While the spiritual state of the Ninevites is certainly of interest to the modern reader, one can simply not be certain from the text as to the nature of their citywide repentance. What is known is that while God was truly going to bring destruction upon the city because of their gross evil, because of their sincere sorrow over their sin, he relented for, at the very least, a season.
Declared a fast, and dressed in sackcloth. This was a common expression of true repentance (grief, humility, and penitence) in the ancient world (cf. 1 Kings 21:27; Neh. 9:1–2; Isa. 15:3; Dan. 9:3–4; Joel 1:13–14). This response swept across the spectrum of Ninevite citizens, from the greatest of them to the least of them. From royalty to beggar there was not an individual in this great metropolis that did not feel the need to repent and physically mourn for the evil in which they had participated.
3:6. While verse 5 painted a general picture of the response of the people, verse 6 gives a specific, and important, example of that response. When the word reached the king of Nineveh, surely the greatest referred to in verse 5, he got up from his throne, removed his robe from upon him, covered himself with sackcloth, and sat in the ashes. It was not only the commoners that reacted to the message of the Lord, but he who was in charge also. The description of the king’s reaction forms a chiastic pattern (8):
A he stood up from his throne
B he took off his robe
Bʹ he put on sackcloth
Aʹ he sat down in ashes
The humility of the king of Nineveh is illustrated in his replacement of emblems of his human greatness, e.g., throne, royal robes, with emblems of his human fragility and worthlessness, e.g., ashes, sackcloth. And, having repented himself, the king wants to lead the rest of his people into a similar mourning. He is not satisfied with a cultic show of penitence, rather, “he demands in addition a change of moral behaviour, a personal turning from wicked ways, lest penance be a cloak for persistence in sin” (9).
It should also be noted that the king’s arising out of this thrown makes use of a verb (קום) with which hearers/readers of this narrative are becoming familiar as it is found twice at the outset of pericope one (1:2, 3) and twice at the outset of the current pericope (3:2, 3) (10). Is the long-awaited obedience of Yahweh’s prophet contagious? With Jonah finally “getting up” in obedience to Yahweh’s command to “get up” the pagan king, and his people along with him, also “get up” in repentance to the word of the Lord.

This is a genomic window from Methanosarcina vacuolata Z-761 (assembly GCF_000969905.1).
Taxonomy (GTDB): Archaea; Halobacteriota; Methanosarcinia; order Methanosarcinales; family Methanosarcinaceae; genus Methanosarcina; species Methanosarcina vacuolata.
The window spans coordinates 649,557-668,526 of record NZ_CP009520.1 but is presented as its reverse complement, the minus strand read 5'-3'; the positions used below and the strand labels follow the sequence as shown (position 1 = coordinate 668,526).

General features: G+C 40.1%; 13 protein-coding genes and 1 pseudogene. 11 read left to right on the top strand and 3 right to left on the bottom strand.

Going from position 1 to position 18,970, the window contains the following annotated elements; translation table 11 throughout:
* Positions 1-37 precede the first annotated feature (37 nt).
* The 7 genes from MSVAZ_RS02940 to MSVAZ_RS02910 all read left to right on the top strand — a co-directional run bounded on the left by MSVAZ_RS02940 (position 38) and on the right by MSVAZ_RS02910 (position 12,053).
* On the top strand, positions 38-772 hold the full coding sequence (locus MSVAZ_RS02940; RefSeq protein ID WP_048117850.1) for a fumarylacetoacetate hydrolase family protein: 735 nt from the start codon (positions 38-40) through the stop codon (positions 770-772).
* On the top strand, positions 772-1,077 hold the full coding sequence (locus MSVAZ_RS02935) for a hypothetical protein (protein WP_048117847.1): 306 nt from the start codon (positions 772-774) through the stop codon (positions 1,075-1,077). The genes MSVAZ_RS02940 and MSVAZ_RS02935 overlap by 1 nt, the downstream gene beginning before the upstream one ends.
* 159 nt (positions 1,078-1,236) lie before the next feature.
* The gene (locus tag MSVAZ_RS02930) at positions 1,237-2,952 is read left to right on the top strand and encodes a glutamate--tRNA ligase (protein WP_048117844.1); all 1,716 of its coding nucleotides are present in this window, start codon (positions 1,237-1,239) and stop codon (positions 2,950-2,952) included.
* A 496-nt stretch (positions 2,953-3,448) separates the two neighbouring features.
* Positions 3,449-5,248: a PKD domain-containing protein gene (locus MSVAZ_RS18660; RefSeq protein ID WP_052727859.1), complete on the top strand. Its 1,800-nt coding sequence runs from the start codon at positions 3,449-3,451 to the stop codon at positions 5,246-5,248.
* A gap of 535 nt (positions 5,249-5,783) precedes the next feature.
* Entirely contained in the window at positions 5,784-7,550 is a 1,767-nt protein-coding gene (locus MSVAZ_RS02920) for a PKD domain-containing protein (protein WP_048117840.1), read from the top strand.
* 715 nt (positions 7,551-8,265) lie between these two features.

3:7. Not only does the king of Nineveh humble himself and thereby declare his fragility before Yahweh, but he issued a proclamation, a formal statement to which his people were expected to submit (cf. 2 Chron. 20:3; Ezra 8:21). The proclamation said, In Nineveh, by decree of the king and his nobles, do not let man, beast, herd, or flock taste anything. The king uses his authority to make official what the people seem to have already taken it upon themselves to do.
Beast, herd, or flock. The inclusion of animals highlights the understood severity of this circumstance. It may also be the case that the author includes the detail about the animals to continue the theme of nature’s involvement and, in fact, nature’s consistent compliance with God’s will which stands in contrast to the more fickle compliance of God’s prophet (11).
At this point of the narrative, what the entire book makes clear is already being seen: All characters—whether human or nonhuman and whether Israelite or foreigner—are shown to be markedly nonresistant to God’s action and will (12). That is, all but one—he who hearers/readers would have assumed would have been the first to comply.
3:8. But let both man and beast be covered with sackcloth. Not only must every person and animal fast, abstaining from food and water, but they too must all dress as the king himself has dressed, in sackcloth, as a sign of humility and grief over their evil.
And let them cry out to God with strength that each may turn from his evil way and from the violence which is in their hands. The physical signs of humility are to be coupled with fervent prayer, an admission of wrongdoing and earnest request for divine mercy and sincere repentance. It was understood that no mere outward demonstration of piety would deter the divine wrath to come. Only genuine transformation, a turning (וְיָשֻׁבוּ), would suffice (cf. Isa. 1:16–19; 55:6, 7; Jer. 18:11).
It is important to remember that, at this point of the narrative, what Jonah had feared may happen was happening to a dramatic degree (13).
3:9. One can almost hear the captain of the ship and his men (1:6, 14) in the statement of the king and his nobles: Who knows, God may turn and relent and turn away his burning anger so that we will not perish.
God is in control. Only he is sovereign and only he will do as he pleases. If there is going to be relenting of disaster, it will be because God has decided to relent. Ultimately, what happens to the great city is up to God and God alone. The Ninevites hope for mercy that they now know they do not deserve.
Baker, Obadiah, Jonah and Micah, 132.
Merrill, “The Sign of Jonah,” 29.
Stuart, Hosea–Jonah, 488.
Ruden, The Face of Water, 112.
Carey Walsh, “Between Text and Sermon: Jonah 3,” Interpretation 69 (2015): 338.
Baker, Obadiah, Jonah and Micah, 134.
Baker, Obadiah, Jonah and Micah, 135.
Allen, The Books of Joel, Obadiah, Jonah, and Micah, 225.
Rees, “Getting Up and Going Down,” 46.
Youngblood, Jonah, 138–39.
Fretheim, “The Exaggerated God of Jonah,” 133.
Stuart, Hosea–Jonah, 492–93.